Earlier, we debunked an alarmist Forbes story about halted cash transfer by PBOC decree, which was erroneous along various lines all explained previously, not in the least that the actual announcement had first appeared some three weeks ago. And despite the kneejerk reaction of some of our more fatalist readers and not to mention the general public, the reality is that China has more than enough real problems (Trust Equals Gold being at the forefront) and certainly does not need to add imaginary, made up ones, conceived only with the intention of generating conflated ad revenues through click-baiting headlines. Which is why we commend Forbes for, better late than never, pulling the story even without providing an explanation of how this story appeared in the first place. Because where the article once was, there is only a 4-0-Forbes now:
Perhaps it is not too late for Forbes to salvage some credibility.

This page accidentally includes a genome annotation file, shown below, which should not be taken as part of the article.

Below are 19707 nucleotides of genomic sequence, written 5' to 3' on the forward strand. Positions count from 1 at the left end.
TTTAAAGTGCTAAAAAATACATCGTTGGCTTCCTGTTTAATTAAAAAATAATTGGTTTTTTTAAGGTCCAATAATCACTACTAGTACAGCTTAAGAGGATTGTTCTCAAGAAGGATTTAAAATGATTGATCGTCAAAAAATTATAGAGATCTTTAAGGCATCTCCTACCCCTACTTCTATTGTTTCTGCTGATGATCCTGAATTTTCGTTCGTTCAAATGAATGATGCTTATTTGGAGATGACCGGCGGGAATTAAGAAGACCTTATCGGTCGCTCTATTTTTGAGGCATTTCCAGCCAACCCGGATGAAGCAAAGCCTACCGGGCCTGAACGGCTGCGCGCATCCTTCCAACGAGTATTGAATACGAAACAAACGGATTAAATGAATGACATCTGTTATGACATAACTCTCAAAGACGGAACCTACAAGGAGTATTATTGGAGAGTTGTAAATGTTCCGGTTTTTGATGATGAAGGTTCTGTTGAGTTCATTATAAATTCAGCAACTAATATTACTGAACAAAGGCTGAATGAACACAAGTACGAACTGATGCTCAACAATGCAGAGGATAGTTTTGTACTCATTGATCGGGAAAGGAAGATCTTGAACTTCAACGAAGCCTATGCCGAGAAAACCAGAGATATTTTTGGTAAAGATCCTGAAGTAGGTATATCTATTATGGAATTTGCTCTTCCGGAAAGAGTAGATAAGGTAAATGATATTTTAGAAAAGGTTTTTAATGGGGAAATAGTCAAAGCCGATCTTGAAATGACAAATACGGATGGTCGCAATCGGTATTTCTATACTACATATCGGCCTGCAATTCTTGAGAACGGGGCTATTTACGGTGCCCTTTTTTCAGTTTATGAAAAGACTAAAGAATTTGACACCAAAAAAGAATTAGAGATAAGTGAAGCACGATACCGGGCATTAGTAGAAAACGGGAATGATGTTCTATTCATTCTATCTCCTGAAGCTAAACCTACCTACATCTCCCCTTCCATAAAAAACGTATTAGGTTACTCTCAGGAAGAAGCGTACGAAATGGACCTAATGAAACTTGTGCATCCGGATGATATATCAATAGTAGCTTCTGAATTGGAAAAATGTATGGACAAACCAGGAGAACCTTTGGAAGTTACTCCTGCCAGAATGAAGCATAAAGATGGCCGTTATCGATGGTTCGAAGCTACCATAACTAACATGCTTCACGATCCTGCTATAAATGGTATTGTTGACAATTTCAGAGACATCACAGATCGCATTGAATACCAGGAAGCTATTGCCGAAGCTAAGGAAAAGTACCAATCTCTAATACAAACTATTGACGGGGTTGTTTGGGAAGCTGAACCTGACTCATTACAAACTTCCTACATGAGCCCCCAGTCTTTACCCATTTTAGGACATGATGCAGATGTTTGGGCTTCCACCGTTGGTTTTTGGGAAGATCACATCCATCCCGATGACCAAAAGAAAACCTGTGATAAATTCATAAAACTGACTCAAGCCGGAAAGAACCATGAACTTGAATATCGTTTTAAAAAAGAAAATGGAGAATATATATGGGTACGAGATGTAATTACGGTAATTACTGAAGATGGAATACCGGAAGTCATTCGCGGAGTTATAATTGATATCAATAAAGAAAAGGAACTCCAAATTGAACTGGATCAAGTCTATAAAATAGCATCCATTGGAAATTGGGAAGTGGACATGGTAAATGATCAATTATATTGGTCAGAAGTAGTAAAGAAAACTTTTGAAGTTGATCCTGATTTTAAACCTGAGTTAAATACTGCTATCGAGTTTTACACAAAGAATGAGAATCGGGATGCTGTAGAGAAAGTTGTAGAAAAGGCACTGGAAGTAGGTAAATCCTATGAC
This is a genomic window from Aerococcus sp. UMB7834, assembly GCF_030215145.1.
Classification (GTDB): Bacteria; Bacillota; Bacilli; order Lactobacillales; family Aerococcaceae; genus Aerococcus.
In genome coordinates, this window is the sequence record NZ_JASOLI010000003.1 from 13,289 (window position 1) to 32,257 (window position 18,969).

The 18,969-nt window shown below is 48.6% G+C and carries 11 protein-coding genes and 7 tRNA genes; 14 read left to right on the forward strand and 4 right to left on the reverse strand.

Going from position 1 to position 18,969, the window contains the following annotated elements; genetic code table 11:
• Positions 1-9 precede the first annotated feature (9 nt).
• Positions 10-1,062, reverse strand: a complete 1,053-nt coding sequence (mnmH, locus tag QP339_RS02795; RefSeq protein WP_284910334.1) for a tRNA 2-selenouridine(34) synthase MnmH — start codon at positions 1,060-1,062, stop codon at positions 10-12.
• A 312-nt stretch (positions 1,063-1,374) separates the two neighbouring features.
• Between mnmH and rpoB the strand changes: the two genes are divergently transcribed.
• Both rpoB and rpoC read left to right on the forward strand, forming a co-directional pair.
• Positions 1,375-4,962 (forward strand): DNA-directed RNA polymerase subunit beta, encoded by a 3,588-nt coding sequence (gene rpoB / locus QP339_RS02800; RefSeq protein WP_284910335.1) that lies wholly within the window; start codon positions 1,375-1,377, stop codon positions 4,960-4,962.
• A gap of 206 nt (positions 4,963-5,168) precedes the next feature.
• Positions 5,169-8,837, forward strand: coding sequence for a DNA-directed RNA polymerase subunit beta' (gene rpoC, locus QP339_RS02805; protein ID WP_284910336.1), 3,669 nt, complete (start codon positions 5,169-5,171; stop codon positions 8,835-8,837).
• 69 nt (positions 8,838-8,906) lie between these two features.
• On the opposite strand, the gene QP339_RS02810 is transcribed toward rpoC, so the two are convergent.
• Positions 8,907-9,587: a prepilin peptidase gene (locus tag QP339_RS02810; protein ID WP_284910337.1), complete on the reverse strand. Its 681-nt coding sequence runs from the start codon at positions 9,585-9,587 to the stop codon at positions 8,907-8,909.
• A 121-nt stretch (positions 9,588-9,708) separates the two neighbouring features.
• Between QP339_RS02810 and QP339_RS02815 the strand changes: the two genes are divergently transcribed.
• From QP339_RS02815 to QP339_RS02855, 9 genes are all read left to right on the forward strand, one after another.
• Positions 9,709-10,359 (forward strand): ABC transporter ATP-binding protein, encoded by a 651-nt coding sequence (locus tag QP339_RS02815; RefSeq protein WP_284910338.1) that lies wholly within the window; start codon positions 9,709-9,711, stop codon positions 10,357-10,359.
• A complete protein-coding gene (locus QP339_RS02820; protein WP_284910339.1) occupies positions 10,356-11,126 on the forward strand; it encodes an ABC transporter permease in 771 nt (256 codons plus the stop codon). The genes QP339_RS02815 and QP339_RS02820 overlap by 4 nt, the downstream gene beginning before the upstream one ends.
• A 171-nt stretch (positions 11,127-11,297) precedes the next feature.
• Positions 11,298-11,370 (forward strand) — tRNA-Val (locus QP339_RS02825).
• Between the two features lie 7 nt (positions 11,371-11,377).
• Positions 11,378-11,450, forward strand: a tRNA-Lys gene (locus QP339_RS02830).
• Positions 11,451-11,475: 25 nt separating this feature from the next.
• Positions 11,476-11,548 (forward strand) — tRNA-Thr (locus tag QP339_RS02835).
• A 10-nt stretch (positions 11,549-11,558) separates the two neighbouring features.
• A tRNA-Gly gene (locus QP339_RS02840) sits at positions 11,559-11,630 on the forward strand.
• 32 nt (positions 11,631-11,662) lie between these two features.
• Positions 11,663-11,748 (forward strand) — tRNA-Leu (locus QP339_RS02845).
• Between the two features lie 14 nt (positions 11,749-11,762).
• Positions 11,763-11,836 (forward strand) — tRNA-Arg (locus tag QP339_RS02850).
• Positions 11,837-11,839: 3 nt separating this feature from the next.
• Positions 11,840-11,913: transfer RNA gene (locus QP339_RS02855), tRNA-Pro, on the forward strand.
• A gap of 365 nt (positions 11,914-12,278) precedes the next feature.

One person whose credibility, however, was already so deep down the drain that tonight's incident barely made a dent, was Dennis Gartman, who made an impromptu appearance on CNBC China (gotta keep collecting those $200/appearance checks: after all someone's gotta pay the bills) and extolled the virtues of the now 404'ed Forbes article, preaching fire and brimstone to the 5 or so people who may have been interested in his ramblings.
To wit: "The news out of China, that they have suspended remittances of Renminbi, is even more important than the news out of the emerging markets last week...."
And so on, spinning an entire market impact thesis based on a fake story. Oh well, gotta work all night to rewrite your entire Monday newsletter, Dennis.
In retrospect, had we known Gartman endorsed this story earlier, we would have known it was a fake from the beginning.
Meanwhile, the real story regarding China, the one we broke and explained on the 16th, is only gathering steam, following an official statement from the S&P's Liao who said that there is "no legal ground for ICBC to take responsibility" adding that "a bailout could risk a shareholder lawsuit." He observed that Trust Equals Gold acts much like a bond, and a "default would raise funding costs", but is unlikely to trigger a liquidity shock for the entire system, and is "unlikely to undermine the whole banking system."
Luckily, it's not like S&P has been wrong before...